Sunday, March 13, 2005

SAT Sells Out; Mouth-Breathers Still Whine

The SAT has changed. A writing section has been added, and analogies questions are gone.

I am not impressed.

The SAT has always been something of a bogeyman to students and certain others who claim the test is culturally, economically, or racially biased, or otherwise unfair. Since the test evaluates reasoning ability and not substantive concepts (as far as is possible), these criticisms seem to reflect rather poorly on the shrill voices of complaint and not on the test itself.

The changes have only recently come into effect but have been planned for years, so while the topic may seem like old news, I have only just heard about it and there has been a sudden explosion of articles about it. Most of them have unintentionally funny, or stupid, quotes, and the one I selected is no exception.

The College Board said it was changing the SAT to better reflect what students are learning in school.

"What students are learning in school" is "not much." The test presumably had to be dumbed-down further because even with its small reliance on substantive knowledge (since, as I have said, it is a test of reasoning and not knowledge) it must have been confusing students. The test obviously has to assume some knowledge of mathematics, grammar, and vocabulary, or otherwise no meaningful questions could be asked. Since the knowledge required is (or was even when I was in grade school) taught before one even enters high school, this shouldn't be a problem to any but the slowest of wits.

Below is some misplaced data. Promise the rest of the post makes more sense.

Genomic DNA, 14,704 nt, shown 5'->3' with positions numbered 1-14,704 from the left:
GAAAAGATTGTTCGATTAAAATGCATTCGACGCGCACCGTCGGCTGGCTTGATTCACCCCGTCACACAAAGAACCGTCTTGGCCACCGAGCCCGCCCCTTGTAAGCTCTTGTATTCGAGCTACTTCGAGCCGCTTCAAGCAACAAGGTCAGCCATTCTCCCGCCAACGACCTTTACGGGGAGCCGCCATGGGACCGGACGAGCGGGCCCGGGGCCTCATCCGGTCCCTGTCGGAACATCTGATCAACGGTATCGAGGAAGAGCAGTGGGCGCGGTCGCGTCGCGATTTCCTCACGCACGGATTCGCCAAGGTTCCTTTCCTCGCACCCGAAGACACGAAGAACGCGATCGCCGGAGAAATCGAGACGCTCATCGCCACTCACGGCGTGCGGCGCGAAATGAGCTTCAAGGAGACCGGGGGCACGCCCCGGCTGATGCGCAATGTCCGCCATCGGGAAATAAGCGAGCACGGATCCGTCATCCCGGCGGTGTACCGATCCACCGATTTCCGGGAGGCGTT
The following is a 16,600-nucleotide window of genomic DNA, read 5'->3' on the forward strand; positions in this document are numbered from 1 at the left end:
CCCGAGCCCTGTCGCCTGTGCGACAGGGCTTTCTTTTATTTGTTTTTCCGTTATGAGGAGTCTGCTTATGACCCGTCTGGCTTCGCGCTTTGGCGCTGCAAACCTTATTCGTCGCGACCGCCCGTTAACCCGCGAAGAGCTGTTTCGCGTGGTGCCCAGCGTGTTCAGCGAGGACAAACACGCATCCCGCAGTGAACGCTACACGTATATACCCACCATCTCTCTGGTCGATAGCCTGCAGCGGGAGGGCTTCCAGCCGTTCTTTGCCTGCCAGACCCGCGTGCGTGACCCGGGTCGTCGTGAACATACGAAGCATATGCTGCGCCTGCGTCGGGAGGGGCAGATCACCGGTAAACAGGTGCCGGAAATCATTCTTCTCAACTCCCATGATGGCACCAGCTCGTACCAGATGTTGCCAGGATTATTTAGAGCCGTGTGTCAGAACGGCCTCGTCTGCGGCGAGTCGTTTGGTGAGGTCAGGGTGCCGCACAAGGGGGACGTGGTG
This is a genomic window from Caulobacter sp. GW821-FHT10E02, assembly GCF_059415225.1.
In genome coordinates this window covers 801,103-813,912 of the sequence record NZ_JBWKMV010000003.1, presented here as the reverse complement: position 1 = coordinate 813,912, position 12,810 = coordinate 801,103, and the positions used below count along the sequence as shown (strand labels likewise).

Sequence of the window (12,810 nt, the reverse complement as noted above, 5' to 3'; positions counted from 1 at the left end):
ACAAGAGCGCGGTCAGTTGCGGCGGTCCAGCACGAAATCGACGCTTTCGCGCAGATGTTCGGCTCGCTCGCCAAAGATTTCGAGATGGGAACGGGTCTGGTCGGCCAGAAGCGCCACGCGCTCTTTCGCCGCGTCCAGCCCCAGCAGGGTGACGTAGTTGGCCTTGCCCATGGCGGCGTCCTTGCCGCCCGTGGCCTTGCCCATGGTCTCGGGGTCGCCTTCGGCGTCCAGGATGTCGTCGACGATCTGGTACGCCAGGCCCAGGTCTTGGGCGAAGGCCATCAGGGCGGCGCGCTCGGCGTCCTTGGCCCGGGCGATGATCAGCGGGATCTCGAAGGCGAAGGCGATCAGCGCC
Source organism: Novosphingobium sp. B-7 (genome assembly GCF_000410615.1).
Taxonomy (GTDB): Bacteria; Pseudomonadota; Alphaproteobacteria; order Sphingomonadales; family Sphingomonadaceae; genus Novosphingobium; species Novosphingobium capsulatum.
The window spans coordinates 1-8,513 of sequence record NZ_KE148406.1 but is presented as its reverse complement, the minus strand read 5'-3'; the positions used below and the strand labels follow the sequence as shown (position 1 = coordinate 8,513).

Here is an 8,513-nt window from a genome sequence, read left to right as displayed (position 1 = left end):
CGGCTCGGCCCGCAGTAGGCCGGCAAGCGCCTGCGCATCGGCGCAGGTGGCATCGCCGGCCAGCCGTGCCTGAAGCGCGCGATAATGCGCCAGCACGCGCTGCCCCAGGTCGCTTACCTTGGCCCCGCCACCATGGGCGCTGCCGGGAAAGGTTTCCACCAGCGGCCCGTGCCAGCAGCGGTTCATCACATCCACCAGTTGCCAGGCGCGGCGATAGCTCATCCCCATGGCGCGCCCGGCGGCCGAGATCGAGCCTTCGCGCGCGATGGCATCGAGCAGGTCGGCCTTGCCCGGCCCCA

The College Board probably meant "how students are learning in school," since what they are learning is almost entirely irrelevant.

Still, Amanda Corcos, 17, of Oak Park, said she was glad the analogies had been removed because it was not something she spent much time studying in high school.

I never studied analogies in high school. Does anyone do this? Did this ever constitue a part of anyone's syllabus? The SAT's analogy questions were designed to evaluate one's understanding of the relations of meaning among several words. Analogies tested verbal reasoning and the understanding of connotation rather well, and if one actually understood the words in one's vocabulary rather than remembering a bland and potentially misleading dictionary definition for each word, analogies would present no problem. It is a bad omen that this girl thinks one should have to "study" analogies.

Now that the SAT has a writing section, a third of the test is subjective. SAT scores are going to mean even less now. The verbal section is also easier and less meaningful with the absence of analogies.

Instead of lowering college standards, how about we let fewer people into college? Instead of reducing the value of a degree to the point that it becomes worthless, just so everyone can get this now-worthless degree, how about keeping college open only to those with the intelligence to do the work?


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